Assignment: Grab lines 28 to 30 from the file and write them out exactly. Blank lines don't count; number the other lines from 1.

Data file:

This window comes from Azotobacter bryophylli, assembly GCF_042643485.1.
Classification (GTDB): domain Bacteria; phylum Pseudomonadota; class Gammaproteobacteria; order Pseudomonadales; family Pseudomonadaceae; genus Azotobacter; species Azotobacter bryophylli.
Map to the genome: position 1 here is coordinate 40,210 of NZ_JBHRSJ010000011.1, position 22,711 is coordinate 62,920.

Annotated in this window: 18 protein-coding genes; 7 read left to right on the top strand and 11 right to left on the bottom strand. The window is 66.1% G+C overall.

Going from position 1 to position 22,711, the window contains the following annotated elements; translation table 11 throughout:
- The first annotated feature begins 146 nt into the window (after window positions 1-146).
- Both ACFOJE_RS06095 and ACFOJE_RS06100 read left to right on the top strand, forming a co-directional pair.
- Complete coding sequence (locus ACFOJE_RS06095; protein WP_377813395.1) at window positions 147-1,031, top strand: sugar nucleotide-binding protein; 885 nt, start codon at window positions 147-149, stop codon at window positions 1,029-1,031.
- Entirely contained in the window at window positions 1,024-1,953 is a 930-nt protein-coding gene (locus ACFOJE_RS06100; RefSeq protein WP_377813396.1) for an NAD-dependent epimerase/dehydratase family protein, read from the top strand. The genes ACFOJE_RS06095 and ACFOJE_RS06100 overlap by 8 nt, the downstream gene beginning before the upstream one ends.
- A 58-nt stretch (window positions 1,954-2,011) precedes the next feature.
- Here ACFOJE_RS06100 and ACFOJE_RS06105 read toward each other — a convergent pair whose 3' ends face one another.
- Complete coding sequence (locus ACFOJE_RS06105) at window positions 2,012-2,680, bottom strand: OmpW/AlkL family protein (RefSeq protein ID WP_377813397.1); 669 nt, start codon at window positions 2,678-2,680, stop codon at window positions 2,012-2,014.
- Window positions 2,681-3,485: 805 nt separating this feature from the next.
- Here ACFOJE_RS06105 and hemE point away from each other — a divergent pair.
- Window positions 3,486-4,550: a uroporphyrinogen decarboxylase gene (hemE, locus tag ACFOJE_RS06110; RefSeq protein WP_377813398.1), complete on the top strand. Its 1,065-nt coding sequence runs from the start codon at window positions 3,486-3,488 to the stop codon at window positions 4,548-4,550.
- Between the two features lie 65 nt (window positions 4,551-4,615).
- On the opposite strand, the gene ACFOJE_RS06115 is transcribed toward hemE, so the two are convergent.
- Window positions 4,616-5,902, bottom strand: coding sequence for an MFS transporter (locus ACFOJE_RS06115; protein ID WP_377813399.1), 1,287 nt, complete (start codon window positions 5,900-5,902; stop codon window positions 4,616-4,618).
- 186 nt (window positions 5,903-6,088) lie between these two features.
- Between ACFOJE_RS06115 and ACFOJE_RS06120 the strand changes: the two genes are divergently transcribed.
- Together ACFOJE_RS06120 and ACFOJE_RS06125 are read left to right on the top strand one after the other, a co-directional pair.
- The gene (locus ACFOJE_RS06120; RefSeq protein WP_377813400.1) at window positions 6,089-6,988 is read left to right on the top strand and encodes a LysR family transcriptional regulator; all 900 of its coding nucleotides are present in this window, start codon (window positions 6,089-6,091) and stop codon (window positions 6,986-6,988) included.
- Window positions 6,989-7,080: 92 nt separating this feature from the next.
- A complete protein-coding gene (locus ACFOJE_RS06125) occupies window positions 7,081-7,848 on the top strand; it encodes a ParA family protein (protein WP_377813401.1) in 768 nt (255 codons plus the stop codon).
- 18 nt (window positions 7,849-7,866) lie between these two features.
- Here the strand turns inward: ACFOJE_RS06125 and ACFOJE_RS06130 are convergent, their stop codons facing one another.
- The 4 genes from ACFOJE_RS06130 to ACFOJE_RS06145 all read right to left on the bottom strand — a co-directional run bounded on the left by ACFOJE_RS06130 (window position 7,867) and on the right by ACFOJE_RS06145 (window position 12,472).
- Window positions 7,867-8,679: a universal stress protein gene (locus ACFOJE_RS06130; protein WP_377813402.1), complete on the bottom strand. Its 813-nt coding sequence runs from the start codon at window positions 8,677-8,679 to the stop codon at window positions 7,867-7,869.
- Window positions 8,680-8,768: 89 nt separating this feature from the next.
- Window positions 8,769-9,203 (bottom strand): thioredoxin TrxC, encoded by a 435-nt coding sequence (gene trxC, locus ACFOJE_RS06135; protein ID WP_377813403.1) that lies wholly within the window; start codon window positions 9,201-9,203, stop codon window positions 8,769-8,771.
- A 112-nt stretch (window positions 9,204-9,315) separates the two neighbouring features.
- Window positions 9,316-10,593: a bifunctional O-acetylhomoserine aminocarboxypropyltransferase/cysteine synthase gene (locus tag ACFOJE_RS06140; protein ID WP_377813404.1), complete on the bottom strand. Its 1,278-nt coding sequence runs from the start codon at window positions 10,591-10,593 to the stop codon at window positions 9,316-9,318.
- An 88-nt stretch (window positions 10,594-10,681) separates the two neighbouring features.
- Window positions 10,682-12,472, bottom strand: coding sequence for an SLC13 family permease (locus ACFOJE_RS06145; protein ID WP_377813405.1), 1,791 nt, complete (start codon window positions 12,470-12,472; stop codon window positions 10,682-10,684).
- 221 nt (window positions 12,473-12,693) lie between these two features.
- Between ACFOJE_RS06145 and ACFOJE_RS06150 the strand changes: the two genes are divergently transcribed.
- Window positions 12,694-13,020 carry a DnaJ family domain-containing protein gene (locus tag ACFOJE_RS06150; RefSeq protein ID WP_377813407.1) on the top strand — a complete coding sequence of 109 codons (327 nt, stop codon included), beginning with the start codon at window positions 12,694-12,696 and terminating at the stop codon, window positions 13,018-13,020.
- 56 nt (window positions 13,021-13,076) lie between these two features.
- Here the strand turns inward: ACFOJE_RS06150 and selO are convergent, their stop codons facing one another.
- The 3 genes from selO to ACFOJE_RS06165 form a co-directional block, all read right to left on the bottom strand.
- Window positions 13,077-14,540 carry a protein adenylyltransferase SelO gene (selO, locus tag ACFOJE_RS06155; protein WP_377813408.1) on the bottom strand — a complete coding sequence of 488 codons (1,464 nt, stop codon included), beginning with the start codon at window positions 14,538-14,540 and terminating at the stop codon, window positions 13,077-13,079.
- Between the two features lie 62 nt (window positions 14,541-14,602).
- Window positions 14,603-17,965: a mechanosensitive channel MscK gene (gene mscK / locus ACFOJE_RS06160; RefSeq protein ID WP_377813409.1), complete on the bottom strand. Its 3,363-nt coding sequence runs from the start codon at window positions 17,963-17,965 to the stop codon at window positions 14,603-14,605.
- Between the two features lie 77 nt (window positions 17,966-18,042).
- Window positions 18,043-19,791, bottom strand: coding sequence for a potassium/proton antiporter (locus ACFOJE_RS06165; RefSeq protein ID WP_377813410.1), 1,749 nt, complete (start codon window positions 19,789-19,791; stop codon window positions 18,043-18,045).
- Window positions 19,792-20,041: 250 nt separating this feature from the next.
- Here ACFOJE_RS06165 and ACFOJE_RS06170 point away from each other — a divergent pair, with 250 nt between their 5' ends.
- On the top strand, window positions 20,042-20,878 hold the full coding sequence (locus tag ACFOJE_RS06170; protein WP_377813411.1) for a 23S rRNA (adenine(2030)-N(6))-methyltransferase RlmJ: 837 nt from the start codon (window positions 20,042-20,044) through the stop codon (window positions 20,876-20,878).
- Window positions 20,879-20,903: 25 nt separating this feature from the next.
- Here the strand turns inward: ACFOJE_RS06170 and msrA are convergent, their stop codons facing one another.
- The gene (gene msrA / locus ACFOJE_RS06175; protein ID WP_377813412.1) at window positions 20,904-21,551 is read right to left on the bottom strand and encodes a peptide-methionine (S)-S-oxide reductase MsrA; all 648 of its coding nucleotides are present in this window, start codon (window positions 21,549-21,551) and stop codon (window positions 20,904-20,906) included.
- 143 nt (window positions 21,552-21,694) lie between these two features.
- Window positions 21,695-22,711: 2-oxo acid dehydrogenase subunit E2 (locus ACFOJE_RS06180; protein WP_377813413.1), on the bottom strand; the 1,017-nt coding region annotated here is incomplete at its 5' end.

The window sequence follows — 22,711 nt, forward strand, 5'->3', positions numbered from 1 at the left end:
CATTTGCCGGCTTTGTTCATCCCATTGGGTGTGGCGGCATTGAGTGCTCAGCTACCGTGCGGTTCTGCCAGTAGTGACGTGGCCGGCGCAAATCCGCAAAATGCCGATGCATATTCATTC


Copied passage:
- Window positions 7,867-8,679: a universal stress protein gene (locus ACFOJE_RS06130; protein WP_377813402.1), complete on the bottom strand. Its 813-nt coding sequence runs from the start codon at window positions 8,677-8,679 to the stop codon at window positions 7,867-7,869.
- Window positions 8,680-8,768: 89 nt separating this feature from the next.
- Window positions 8,769-9,203 (bottom strand): thioredoxin TrxC, encoded by a 435-nt coding sequence (gene trxC, locus ACFOJE_RS06135; protein ID WP_377813403.1) that lies wholly within the window; start codon window positions 9,201-9,203, stop codon window positions 8,769-8,771.